The third type of planetary migration is also due to a gravitational effect, called tidal forces. This type occurs only between the planet and star and almost always results more circular orbits. The third type of planetary migration takes place over a long timescale of billions of years due to the fact that it “occurs through tidal interactions between different celestial bodies”. [12] This type of planetary migration acts over a much longer      period of time than any of the other types.
Planetary migration is believed to be responsible for the position of giant extrasolar planets that have been discovered “orbiting at very small orbital radii” [12] and actually may be an important part in the evolution of protoplanetary bodies. It is also thought to have influenced the architecture of the Solar System.

Results of Planetary Migration

Fig 5:

Planetary migration is responsible for many phenomena that we observe in our night sky. It can be attributed to most of what we study in Astronomy, including the formation of planets and the elliptical orbits that our planets take. The solar system is under constant transformation which is a direct cause of planetary migration. The formation of planet cores is unique to planetary migration the debris within the disks are what eventually clumps together amassing for the core of a developing planet the core then moves inward or outward in the disk and this subsequently propagates what the planet will be made of typically of a hard rocky outer crust or else enveloped in gaseous materials.

Core accretion is the first theory on how planets came to be, but does not seem to be a great enough explanation for the development of the gas giants; although it seems convincing enough for the creation of terrestrial planets. Disk instability is a relatively new discovery that helps explains what core accretion cannot in terms of an overall explanation of how the planets came to be and provides an explanation as to why there is Jovian planets and Terrestrial planets. The core accretion model states that the rocky cores of the planets were formed first, then gathering the lighter elements to form the planets outer layers; this being an explanation for the terrestrial planets. [9] To back up the theory of core accretion is the observation of one such exoplanet gave credibility to the theory. A giant planet orbiting a star like sun called HD 149026 was observed and confirmed. Core accretion sees that a core needs to accumulate critical mass before it can accrete gas, thus, giving credit to the third type of gas-driven migration; which uses a vortex of winds to accumulate gases.[9] It is important to note that the core is dependant upon planetesimal accretion, which is the gathering of planetesimal debris to help expand the mass of the core. For the gas giants, this [G3] [G4] [G5] seems untimely; the ring of gas that will orbit the sun will only last 4-5 million years. It is either gathered by the planets or it simply evaporates.

The Disk instability theory suggests that over time, clumps will compact into a planet. These planets can form as quickly as a thousand years, trapping the disappearing gases inside. It is also suggested that these masses quickly stabilize themselves so they do not orbit into the sun. With the lighter materials being trapped inside, the heavier denser materials eventually sink to the core. Planetary migration is of course not just exclusively responsible for the formation of the planets, but the eventual orbit pattern that is observed today, along with any changes that have happened over time. [7] Planetary migration interacts with disks that are made of either gas or planetesimals, typically resulting in the alteration of the orbital parameters. The grand tack hypothesis can conceptualize this by suggesting that when Jupiter formed at 3.5 AU (Astronomical Units) from the sun (AU being the measurement of how far the coinciding planet is from the sun.) [8] It is thought that Jupiter migrated closer to about 1.5 AU away from the sun until it reversed its orbit to move outwards during the event of acquiring Saturn in its orbital resonance. This stopped when it reached its current distance at 5.2 AU. [8]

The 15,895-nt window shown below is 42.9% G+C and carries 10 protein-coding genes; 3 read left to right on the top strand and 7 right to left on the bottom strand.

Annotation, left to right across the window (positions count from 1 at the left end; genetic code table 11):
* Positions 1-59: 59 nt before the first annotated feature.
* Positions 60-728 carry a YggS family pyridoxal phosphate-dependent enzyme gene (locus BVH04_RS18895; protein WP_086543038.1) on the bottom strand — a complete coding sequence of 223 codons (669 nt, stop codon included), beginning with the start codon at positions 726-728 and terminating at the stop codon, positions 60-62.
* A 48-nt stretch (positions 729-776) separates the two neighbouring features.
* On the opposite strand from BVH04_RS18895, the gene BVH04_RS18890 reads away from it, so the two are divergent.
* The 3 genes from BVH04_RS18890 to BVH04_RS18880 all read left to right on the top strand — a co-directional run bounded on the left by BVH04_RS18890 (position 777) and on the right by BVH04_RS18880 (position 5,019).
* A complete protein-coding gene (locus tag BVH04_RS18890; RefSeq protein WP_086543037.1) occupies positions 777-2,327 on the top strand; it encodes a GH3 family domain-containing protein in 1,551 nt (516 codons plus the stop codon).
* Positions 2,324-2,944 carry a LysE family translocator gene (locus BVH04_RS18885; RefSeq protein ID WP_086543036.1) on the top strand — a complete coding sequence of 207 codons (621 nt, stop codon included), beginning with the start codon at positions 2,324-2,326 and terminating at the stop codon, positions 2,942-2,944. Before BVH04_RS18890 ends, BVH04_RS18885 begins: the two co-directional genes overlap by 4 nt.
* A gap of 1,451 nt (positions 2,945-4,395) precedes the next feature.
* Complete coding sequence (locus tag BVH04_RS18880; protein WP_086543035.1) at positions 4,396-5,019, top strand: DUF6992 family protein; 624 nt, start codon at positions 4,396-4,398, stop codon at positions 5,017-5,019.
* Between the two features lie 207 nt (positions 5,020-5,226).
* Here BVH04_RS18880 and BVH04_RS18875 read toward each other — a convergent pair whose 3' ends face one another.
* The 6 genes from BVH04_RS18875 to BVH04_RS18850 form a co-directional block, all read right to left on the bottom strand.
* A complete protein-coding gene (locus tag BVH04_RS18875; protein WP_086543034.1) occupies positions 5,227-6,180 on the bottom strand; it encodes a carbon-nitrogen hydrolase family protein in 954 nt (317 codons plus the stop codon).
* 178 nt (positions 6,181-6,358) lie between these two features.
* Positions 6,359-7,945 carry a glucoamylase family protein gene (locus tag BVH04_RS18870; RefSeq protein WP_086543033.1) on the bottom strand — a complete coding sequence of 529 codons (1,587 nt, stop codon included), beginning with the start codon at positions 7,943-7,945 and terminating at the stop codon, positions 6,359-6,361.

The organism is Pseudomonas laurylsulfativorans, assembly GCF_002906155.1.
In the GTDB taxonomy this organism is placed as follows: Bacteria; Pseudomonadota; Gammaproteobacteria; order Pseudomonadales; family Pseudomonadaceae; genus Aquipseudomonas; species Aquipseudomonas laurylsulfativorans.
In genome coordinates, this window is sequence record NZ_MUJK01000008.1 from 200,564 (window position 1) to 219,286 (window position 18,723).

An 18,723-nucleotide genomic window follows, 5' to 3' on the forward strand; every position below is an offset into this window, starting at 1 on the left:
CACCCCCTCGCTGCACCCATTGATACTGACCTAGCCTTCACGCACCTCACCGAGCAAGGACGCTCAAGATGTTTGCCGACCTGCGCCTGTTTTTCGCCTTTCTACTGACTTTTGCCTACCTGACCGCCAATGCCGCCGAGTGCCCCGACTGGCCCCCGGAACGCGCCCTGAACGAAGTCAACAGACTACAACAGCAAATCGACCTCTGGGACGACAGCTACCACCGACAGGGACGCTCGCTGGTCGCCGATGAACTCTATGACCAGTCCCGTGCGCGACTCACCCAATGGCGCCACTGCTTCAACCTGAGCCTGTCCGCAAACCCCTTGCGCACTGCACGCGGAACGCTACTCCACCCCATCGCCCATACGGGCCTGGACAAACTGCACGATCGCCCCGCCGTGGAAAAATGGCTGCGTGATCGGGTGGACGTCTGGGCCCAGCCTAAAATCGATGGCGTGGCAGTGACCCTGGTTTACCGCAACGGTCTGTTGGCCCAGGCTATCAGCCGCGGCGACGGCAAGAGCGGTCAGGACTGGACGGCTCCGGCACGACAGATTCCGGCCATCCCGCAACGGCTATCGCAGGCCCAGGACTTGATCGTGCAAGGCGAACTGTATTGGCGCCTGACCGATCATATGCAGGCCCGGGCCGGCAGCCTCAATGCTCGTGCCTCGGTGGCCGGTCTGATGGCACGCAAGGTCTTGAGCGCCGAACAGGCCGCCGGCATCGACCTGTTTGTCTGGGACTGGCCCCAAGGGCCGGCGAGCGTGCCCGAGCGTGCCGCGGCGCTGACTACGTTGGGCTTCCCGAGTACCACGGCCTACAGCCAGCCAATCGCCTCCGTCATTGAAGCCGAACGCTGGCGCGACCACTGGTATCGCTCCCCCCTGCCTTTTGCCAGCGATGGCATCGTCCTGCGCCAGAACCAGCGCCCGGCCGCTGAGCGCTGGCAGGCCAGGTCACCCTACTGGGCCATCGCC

Migrating inward is due to loss of angular momentum. When a planet migrates outward, it is because of a gain in angular momentum until a planet equilibrates and stabilizes. This is also key in explaining the orbital parameters because the planets all have specific movement, which is also the ecliptic pattern that Kepler proved in his first law when researching the orbit of Mars. Of course, this attributed to the different size of the orbit, but all move relative to the ellipse pattern. When a planet orbits, it reaches the parhelion (which means the planet is the closest it will be to the sun on the opposite end of the spectrum). It will be at a point where the planet will be furthest from the sun, called the aphelion (which means that planets orbit slower when at the aphelion opposed to the increased speed in orbit when at their parhelion which attributes to the length of our years). Planetary migration has contributed to all of these theories and hypothesis and has allowed us to gain a better understanding of the processes that formed the planets and their orbital paths.